The spanish autonomic design was made to avoid the possibility that basques and catalans could have a chance -as they could in a federation- to get independents from Spain.

    In daily practice, Spain is almost federal, but not from a legal point of view.

  11. Spanish Dummie dice:

    ¿Por qué la gente en los comentarios se empeña en escribir en inglés cometiendo errores de bulto?
    ¿Lo hacéis pensando en los posibles lectores angloparlantes o para presumir de idiomas?
    Porque si es por ésto último, lo único que conseguis es generar el efecto contrario….

  12. Miguel dice:

    I don´t know the details but Valencia, Murcia, Madrid are not that much better than the other, probably even worse. I think there are more bad cajas de ahorros in those places than in the others.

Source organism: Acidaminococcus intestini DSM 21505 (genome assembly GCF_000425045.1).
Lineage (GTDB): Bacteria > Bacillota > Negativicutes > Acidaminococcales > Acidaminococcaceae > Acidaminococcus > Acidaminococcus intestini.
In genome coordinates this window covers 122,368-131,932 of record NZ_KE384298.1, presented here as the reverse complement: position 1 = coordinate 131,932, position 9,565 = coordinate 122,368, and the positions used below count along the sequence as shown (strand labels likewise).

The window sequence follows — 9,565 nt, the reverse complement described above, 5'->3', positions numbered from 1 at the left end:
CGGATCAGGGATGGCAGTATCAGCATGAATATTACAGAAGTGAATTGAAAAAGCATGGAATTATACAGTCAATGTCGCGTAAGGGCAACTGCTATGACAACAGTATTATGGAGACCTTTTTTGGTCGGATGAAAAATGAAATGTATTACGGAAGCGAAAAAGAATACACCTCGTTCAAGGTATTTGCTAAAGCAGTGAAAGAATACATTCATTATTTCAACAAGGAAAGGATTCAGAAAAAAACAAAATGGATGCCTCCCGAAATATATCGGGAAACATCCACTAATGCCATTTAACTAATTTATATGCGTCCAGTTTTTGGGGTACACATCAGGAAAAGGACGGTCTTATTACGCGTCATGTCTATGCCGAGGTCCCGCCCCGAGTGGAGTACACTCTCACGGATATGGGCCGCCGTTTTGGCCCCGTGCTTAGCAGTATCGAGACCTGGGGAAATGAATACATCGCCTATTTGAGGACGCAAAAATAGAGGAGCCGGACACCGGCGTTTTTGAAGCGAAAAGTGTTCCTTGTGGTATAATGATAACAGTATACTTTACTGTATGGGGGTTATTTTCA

13. Ferrim dice:

    @Spanish Dummie: en mi caso porque ya que el post está escrito en inglés, me parece coherente contestar en inglés. Supongo que le habré pegado muchas patadas a la gramática inglesa, pero se entiende.

    @Amalric @Miki: There are federal states way more decentralized than Spain is. The autonomous communities don’t have great tax varying powers, for example. And in the U.S. you can be sentenced to the death penalty in one state and not in its neighbour, for exactly the same crime.

  14. francisco dice:

    Spanish dummie.

    We try to do the best we can.

    My apologies about my poor english.

  15. Lenox dice:

    A fascinating article. Here in Almería, where I live, the unemployment rate is (apparently) at 35.6%. Yet still the banners are up: ‘Fight for what you believe in’ say the PSOE…
    Well, do something.

  16. amalric dice: